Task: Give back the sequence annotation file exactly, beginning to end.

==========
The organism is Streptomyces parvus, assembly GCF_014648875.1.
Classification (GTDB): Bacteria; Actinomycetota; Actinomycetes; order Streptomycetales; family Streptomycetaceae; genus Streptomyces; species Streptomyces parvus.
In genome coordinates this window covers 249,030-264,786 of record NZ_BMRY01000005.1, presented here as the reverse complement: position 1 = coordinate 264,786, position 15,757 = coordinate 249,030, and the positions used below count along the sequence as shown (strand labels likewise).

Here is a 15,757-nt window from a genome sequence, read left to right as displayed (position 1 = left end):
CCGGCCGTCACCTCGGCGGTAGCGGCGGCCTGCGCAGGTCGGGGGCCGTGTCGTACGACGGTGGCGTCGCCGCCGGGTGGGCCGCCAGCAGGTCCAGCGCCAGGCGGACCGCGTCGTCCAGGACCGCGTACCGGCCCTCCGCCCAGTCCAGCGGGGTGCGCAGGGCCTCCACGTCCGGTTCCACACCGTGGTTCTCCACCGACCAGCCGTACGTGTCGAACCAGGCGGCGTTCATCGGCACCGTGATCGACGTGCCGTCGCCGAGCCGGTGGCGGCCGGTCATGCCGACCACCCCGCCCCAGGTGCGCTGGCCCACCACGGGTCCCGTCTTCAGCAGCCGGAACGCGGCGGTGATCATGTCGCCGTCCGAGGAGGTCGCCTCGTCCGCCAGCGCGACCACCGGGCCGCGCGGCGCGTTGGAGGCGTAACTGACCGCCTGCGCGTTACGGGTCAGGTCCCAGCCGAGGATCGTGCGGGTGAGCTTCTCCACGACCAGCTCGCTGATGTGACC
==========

The organism is Streptomyces parvus, assembly GCF_014648875.1.
Classification (GTDB): Bacteria; Actinomycetota; Actinomycetes; order Streptomycetales; family Streptomycetaceae; genus Streptomyces; species Streptomyces parvus.
In genome coordinates this window covers 249,030-264,786 of record NZ_BMRY01000005.1, presented here as the reverse complement: position 1 = coordinate 264,786, position 15,757 = coordinate 249,030, and the positions used below count along the sequence as shown (strand labels likewise).

Here is a 15,757-nt window from a genome sequence, read left to right as displayed (position 1 = left end):
CCGGCCGTCACCTCGGCGGTAGCGGCGGCCTGCGCAGGTCGGGGGCCGTGTCGTACGACGGTGGCGTCGCCGCCGGGTGGGCCGCCAGCAGGTCCAGCGCCAGGCGGACCGCGTCGTCCAGGACCGCGTACCGGCCCTCCGCCCAGTCCAGCGGGGTGCGCAGGGCCTCCACGTCCGGTTCCACACCGTGGTTCTCCACCGACCAGCCGTACGTGTCGAACCAGGCGGCGTTCATCGGCACCGTGATCGACGTGCCGTCGCCGAGCCGGTGGCGGCCGGTCATGCCGACCACCCCGCCCCAGGTGCGCTGGCCCACCACGGGTCCCGTCTTCAGCAGCCGGAACGCGGCGGTGATCATGTCGCCGTCCGAGGAGGTCGCCTCGTCCGCCAGCGCGACCACCGGGCCGCGCGGCGCGTTGGAGGCGTAACTGACCGCCTGCGCGTTACGGGTCAGGTCCCAGCCGAGGATCGTGCGGGTGAGCTTCTCCACGACCAGCTCGCTGATGTGACC